Earlier this week, I read an article in the New York Times about the pilgrimage of over 400 Japanese Americans to Tule Lake, the site of a camp where over 18,000 of their ancestors were incarcerated during World War II.
There were 10 internment camps in the U.S. during the war and over 120,000 Japanese Americans were incarcerated in them. The history of the Tule Lake camp is particularly interesting because of who was interned there:
In early 1943, about a year after Japanese-Americans were rounded up into the camps, the American authorities, seeking Japanese language speakers in the military, distributed a loyalty questionnaire to all adults. Question No. 27 asked draft-age men whether they were willing to serve in the armed forces. No. 28 asked whether detainees would “swear unqualified allegiance to the United States” and “forswear any form of allegiance or obedience to the Japanese emperor, or any other foreign government.”
Anything except a simple “yes” to the two questions meant relocation to Tule Lake, which became the most heavily guarded of the camps. Army tanks were stationed here, reinforcing the security provided by 28 guard towers and a seven-foot-high barbed wire fence.
Osamu Hasegawa, 90, recalled that his parents answered “no” after a heated family debate. Because his parents were born in Japan — Japanese immigrants were not allowed to become American citizens until 1952 because of discriminatory immigration laws — they feared that forswearing allegiance to the country of their birth would render them stateless while Mr. Hasegawa and his American-born siblings remained in the United States.
After his parents answered “no,” Mr. Hasegawa became one of the nearly 6,000 Japanese-Americans at Tule Lake to renounce their American citizenship.
I have to admit to being fairly ignorant about the history of Japanese internment in the U.S. and Canada during World War II. I shouldn’t be so clueless but I learned nothing about this part of American history in school (middle or high school or college). I suspect that I am not alone in my lack of knowledge about this chapter in history. Next year, I plan to begin a course of independent study about Japanese Internment. I have no doubt that I will be sharing a great deal of what I learn here on the blog.
In the meantime, I was moved by the story of Norman Mineta who spent 21 years in Congress. He shared his story of being 10 years old when Japan attacked Pearl Harbor in 1941. As a Japanese American, he and his family were interned in a camp:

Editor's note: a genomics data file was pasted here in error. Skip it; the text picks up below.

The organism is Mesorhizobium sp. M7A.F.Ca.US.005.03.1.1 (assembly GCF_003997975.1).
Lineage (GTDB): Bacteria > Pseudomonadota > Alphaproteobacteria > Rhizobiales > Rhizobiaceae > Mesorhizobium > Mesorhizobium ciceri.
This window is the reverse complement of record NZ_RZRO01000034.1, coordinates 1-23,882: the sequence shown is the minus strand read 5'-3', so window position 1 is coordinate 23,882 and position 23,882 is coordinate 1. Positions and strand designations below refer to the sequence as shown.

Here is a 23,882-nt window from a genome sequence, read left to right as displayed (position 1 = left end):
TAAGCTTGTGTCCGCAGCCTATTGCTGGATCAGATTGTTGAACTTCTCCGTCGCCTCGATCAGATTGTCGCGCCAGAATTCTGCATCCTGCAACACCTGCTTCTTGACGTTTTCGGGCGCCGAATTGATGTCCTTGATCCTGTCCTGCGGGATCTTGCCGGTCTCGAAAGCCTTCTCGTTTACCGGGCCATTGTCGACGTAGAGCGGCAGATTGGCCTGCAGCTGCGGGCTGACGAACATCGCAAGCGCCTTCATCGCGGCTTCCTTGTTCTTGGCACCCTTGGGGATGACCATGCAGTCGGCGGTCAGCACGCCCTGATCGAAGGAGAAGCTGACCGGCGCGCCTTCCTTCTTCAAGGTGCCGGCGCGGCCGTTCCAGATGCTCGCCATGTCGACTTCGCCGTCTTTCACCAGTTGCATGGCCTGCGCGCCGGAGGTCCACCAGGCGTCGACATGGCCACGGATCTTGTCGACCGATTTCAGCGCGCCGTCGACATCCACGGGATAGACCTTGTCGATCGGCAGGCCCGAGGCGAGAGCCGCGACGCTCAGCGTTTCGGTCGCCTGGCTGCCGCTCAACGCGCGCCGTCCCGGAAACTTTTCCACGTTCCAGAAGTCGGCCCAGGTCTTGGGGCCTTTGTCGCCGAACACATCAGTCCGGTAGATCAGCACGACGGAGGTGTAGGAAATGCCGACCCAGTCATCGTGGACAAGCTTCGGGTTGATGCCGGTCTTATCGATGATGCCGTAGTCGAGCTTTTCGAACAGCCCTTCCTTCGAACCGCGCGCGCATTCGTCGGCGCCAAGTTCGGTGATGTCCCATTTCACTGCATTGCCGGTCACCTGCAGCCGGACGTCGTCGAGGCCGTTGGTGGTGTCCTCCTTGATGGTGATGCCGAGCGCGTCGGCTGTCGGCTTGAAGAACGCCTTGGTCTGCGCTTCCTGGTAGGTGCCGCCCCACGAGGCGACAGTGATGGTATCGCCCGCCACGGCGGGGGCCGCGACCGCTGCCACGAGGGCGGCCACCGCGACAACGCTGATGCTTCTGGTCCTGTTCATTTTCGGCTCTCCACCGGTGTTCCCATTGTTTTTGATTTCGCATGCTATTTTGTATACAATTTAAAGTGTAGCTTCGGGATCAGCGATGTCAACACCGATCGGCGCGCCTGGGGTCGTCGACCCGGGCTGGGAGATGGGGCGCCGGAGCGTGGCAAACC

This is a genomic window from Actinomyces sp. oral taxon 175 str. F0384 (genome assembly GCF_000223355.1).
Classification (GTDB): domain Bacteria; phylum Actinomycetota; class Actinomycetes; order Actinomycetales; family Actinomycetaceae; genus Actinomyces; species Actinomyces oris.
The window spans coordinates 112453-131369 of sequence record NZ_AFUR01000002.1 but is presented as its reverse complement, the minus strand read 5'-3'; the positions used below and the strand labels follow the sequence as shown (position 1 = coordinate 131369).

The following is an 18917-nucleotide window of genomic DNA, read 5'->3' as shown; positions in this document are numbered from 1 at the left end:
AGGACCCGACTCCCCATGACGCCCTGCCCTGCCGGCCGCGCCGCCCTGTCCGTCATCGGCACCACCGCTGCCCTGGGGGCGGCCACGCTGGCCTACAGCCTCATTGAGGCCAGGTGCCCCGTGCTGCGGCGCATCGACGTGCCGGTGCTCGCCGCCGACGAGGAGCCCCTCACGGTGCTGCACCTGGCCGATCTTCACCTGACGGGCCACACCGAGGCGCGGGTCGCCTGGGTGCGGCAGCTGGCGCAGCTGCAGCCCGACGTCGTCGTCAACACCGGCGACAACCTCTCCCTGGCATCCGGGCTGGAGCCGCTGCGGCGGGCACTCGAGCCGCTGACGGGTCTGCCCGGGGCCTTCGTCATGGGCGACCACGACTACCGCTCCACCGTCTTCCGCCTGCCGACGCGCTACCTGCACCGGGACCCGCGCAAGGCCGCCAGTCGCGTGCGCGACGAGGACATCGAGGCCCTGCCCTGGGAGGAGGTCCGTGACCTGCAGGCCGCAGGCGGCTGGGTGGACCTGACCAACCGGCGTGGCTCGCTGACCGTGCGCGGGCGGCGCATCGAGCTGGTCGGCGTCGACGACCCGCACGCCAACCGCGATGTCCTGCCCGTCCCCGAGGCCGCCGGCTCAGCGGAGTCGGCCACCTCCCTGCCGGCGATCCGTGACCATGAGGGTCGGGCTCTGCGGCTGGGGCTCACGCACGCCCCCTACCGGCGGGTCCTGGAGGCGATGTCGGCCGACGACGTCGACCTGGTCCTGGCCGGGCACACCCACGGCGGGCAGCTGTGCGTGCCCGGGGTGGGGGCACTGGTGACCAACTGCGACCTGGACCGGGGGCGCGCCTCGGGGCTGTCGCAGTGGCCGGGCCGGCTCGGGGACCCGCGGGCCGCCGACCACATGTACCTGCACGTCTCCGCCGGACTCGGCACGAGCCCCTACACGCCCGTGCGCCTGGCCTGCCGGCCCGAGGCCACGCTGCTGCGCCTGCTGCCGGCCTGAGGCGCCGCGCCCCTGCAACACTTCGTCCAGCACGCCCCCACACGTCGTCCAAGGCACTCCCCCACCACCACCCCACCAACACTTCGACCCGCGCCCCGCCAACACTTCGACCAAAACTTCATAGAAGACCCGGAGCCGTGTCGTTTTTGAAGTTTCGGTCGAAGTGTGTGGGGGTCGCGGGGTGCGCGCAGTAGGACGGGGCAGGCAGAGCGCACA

We had just come home from church when the phone started ringing. My dad was a leader in the Japanese-American community in San Jose, and people started calling to ask if we had heard about the attack that day on Pearl Harbor. We were all stunned. I’ve only seen my dad cry three times, and that day there were tears in his eyes. He loved America and had come to the United States when he was 14. He couldn’t understand why the land of his birth was attacking the land of his heart. That same day, Dec. 7, the FBI came. From behind our house we heard a neighbor’s child yelling, “The police are taking Papa away.” By the time my dad ran over there, the FBI had arrested his friend, the head of the Japanese American Association. His family didn’t hear from him for six months. The Buddhist priest was next. They were taking only community leaders. And this upset my dad, because he was not arrested. But he was close to the sheriff and the city manager and they probably told the FBI that he was OK.
The evacuation order came on Feb. 19, 1942. Big placards were put up, telling all those of Japanese descent, “alien and non-alien,” that they would have to leave their homes for an unknown distant barracks. We lost our homes, we lost our businesses, we lost our farms, but worst of all, we lost our most basic human rights. Our own government had branded us with the unwarranted stigma of disloyalty. We were put under a curfew, from 7 p.m. to 7 a.m. There was a lot of panic. People who came to our house to see my dad were crying and wondering what was going to happen. In late January, my dad called all the family together. I was 10. He said, “I don’t know what is going to happen to your mother and me, but all of you are American citizens. Always remember this is your home.” Source: The Camps at Home. by Mineta, Norman, Newsweek, 00289604, 3/8/1999, Vol. 133, Issue 10
I can’t wait to delve further into this history. I am particularly interested in learning about those who resisted this injustice. I also want to know whether the civil rights organizations of the time spoke out against this injustice or were they silent? If they didn’t speak out, why not? I look forward to sharing what I find out with you in the coming months.